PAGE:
I think the time has come for a compulsory national savings scheme. It is only a matter of time before the qualifying age for national super goes up to 70, so for those in their 20s and 30s now they better get saving. But Labour has munted the savings debate by mixing in monetary policy.

  4. Colonial Viper 4

    What is useful and innovative about the policy is that it creates a new tool for withdrawing some demand from the economy when it is heading (as it is now) into a period when willingness to spend is outstripping growth

    So this is a dead giveaway. Fallow lives in the top half of the Two New Zealands; in the bottom half there is no spare money to spend let alone ‘outstrip growth’, and there hasn’t been for a very long time.

    And ultimately of course that is the problem with this Labour policy. It’s aimed at the top half of the Two New Zealands. That’s the half who actually get some benefit from the mediocre so-called growth which has been occurring.

    The policy announcement is a feast for policy wonks, economists and monetary experts, but IMO leaves the 3 million NZers out there who earn less than $45K per annum (including several hundred thousand unemployed and underemployed) going “WTF so now I’m going to have less money to spend at the supermarket”

    it would be entirely up to the bank whether at any time it wants to recommend an increase in KiwiSaver contributions instead of raising the official cash rate. Either device could take a little money out of circulation when inflation looms.

    Or the government could just increase a few targeted taxes to “take a little money out of circulation”. Or is that verboten?

    • Skinny 4.1

      +1 I do realise it is aimed at the middle bloc of voters and is appeased most of the business sector, however now they are happy enough how about a bit more information. Let us hope the conspicuous silence isn’t going to be met with the ‘trickle down effect.’

    • Chooky 4.2

      @CV…well ( speaking as a financial retard) imo it has to be accompanied by other policies of course!….what would you suggest for the bottom half?

      ….the bottom half do benefit in the LONG TERM ie retirement savings…and NZ as a whole benefits in the long term …..less hemorrhaging of NZ wealth overseas and in the long term more money available to be spent in social welfare and maintaining NZ sovereignty etc ..so we All benefit in the long term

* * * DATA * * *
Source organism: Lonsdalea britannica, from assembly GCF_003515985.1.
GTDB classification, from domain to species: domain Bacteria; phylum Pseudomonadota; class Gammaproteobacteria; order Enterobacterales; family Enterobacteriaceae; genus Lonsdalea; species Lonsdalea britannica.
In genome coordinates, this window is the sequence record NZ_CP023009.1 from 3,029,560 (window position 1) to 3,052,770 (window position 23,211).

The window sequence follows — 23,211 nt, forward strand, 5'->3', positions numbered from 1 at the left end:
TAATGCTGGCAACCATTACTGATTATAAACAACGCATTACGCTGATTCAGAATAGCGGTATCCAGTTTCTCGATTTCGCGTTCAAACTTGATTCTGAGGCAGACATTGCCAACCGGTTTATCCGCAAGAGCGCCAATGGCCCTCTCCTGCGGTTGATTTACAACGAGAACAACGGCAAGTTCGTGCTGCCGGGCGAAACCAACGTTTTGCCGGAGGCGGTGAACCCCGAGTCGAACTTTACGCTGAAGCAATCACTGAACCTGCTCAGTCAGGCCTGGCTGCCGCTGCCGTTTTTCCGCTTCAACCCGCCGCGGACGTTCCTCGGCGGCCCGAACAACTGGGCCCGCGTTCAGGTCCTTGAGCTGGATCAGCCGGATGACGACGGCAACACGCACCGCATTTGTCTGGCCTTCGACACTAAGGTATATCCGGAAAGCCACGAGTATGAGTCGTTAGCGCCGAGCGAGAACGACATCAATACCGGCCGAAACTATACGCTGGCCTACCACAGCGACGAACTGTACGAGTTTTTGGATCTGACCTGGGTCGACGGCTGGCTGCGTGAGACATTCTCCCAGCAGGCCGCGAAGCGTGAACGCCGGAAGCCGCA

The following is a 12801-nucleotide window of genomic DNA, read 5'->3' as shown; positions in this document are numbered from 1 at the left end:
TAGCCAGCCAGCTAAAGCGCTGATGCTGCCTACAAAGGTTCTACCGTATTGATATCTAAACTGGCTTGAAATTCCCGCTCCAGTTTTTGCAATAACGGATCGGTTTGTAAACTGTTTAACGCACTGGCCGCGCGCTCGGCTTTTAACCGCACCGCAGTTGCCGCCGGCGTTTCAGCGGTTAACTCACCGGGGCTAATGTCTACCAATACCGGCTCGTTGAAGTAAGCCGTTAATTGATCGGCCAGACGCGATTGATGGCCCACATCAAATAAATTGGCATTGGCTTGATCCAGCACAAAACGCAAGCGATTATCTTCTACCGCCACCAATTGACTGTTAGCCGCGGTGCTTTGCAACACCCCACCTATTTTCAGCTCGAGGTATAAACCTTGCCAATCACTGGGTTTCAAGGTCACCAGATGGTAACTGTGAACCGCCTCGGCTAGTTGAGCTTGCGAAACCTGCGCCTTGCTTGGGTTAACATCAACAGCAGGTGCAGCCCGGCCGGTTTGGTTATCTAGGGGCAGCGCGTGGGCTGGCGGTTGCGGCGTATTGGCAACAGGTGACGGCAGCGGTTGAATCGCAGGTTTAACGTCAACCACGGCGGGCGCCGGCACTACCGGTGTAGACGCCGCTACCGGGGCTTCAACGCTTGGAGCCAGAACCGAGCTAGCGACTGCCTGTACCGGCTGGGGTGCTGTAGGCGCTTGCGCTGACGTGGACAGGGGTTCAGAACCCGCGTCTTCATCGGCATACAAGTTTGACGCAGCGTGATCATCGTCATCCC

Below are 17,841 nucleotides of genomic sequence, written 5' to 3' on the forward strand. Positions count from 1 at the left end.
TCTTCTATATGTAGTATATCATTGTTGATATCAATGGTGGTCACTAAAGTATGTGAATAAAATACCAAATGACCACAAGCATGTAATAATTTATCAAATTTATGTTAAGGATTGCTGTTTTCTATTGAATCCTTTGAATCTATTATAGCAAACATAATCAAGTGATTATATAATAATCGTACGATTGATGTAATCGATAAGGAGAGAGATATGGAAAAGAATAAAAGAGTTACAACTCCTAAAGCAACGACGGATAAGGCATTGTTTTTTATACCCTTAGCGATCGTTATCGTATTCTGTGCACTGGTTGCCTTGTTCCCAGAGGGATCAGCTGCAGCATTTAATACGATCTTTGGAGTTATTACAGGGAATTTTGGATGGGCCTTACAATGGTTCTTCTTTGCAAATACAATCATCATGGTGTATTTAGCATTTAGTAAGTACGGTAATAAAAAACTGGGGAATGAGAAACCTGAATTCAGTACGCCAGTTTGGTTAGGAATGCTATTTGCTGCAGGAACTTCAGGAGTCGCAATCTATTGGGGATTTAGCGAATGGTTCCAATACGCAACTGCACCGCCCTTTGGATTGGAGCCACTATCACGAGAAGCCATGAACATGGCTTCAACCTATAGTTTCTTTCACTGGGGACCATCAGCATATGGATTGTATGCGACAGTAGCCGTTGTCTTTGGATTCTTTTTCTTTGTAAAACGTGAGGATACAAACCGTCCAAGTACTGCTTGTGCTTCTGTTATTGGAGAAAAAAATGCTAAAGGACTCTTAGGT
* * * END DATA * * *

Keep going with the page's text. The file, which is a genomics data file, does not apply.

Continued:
…but this is not much consolation for the bottom half who are struggling NOW and cant even afford to save, let alone acquire a mortgage….so interest rate hikes dont mean so much to them…except perhaps to keep their rent down.

      AWAITING policies for the Bottom half……..(eg. stop foreigners buying up NZ houses …so NZers can buy them at an affordable price….incentives/help for NZers to acquire their first house?)

      • Chooky 4.2.1

        Bomber Bradbury answers the questions on what Labour policies are needed to help the Bottom half :

        “What the left miss in their criticism of Labour’s monetary policy” –

        http://thedailyblog.co.nz/2014/05/02/what-the-left-miss-in-their-criticism-of-labours-momentary-policy/

        Thankyou Bomber…you wee gem!

      • Colonial Viper 4.2.2

        ….the bottom half do benefit in the LONG TERM ie retirement savings…and NZ as a whole benefits in the long term …..less hemorrhaging of NZ wealth overseas and in the long term more money available to be spent in social welfare and maintaining NZ sovereignty etc ..so we All benefit in the long term

        Long term retirement savings? What are you on about? You really think those KiwiSaver funds being put into the “markets” are still going to be worth anything after climate change and peak oil really bite hard? (And they are just starting to now).

        And most of our KiwiSaver funds are going to Wall St. I count that as being “overseas.”

        • Chooky 4.2.2.1

          @ CV….Ok so you don’t believe in KiwiSaver or saving for retirement?….I have heard this argument before but not by someone who was that interested in economics (actually by someone who thought he had been beamed up…lol)

          Ok…..so you are saying Labour is pulling a fasty? … but I thought you were a Labour supporter?

        • Draco T Bastard 4.2.2.2

          You really think those KiwiSaver funds being put into the “markets” are still going to be worth anything after climate change and peak oil really bite hard?

          Even without those I fail to see any value in saving money because money is nothing. Far better to actually conserve our resources.

          • Chooky 4.2.2.2.1

            @DTB…we need money to conserve resources…otherwise we go bankrupt and all the rich investors from overseas buy up NZ…as Nact is letting them do at the moment

            • Draco T Bastard 4.2.2.2.1.1

              Ah, no we don’t. In fact, under the present paradigm, saving money actually uses up more resources as more economic activity is used to a) accumulate the money in the first place and b) to pay the interest on the money after it’s been accumulated.

              Want to stop the overseas investors buying up NZ? Then ban foreign ownership. But even that won’t save any of our resources due to the paradigm of needing to dig it all up ASAP to pay the friggen interest.

              • blue leopard (Get Lost GCSB Bill)

                You didn’t address Chooky’s point DTB, if NZ doesn’t have enough money those who we’ve borrowed the money from will extract their pound of flesh by some other means.